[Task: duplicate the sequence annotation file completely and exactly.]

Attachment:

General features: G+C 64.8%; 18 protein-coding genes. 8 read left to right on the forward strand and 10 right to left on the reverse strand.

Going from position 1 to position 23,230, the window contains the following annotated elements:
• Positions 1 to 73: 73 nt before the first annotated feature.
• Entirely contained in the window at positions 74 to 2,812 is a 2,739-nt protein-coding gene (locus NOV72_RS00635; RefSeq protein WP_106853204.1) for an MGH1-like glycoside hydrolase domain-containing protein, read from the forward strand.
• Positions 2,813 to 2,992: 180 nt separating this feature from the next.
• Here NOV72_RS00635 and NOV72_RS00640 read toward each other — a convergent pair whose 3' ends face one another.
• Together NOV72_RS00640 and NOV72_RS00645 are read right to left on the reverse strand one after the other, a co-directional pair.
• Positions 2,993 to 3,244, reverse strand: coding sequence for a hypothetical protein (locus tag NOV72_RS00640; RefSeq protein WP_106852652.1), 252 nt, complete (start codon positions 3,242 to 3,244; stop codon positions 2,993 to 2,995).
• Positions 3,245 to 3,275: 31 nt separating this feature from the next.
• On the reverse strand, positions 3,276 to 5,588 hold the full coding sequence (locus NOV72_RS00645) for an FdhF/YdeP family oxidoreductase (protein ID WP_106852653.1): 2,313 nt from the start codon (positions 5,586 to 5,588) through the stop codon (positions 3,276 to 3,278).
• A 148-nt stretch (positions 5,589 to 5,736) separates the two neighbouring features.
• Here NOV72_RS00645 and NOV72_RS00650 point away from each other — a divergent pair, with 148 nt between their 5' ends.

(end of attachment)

General features: G+C 64.8%; 18 protein-coding genes. 8 read left to right on the forward strand and 10 right to left on the reverse strand.

Going from position 1 to position 23,230, the window contains the following annotated elements:
• Positions 1 to 73: 73 nt before the first annotated feature.
• Entirely contained in the window at positions 74 to 2,812 is a 2,739-nt protein-coding gene (locus NOV72_RS00635; RefSeq protein WP_106853204.1) for an MGH1-like glycoside hydrolase domain-containing protein, read from the forward strand.
• Positions 2,813 to 2,992: 180 nt separating this feature from the next.
• Here NOV72_RS00635 and NOV72_RS00640 read toward each other — a convergent pair whose 3' ends face one another.
• Together NOV72_RS00640 and NOV72_RS00645 are read right to left on the reverse strand one after the other, a co-directional pair.
• Positions 2,993 to 3,244, reverse strand: coding sequence for a hypothetical protein (locus tag NOV72_RS00640; RefSeq protein WP_106852652.1), 252 nt, complete (start codon positions 3,242 to 3,244; stop codon positions 2,993 to 2,995).
• Positions 3,245 to 3,275: 31 nt separating this feature from the next.
• On the reverse strand, positions 3,276 to 5,588 hold the full coding sequence (locus NOV72_RS00645) for an FdhF/YdeP family oxidoreductase (protein ID WP_106852653.1): 2,313 nt from the start codon (positions 5,586 to 5,588) through the stop codon (positions 3,276 to 3,278).
• A 148-nt stretch (positions 5,589 to 5,736) separates the two neighbouring features.
• Here NOV72_RS00645 and NOV72_RS00650 point away from each other — a divergent pair, with 148 nt between their 5' ends.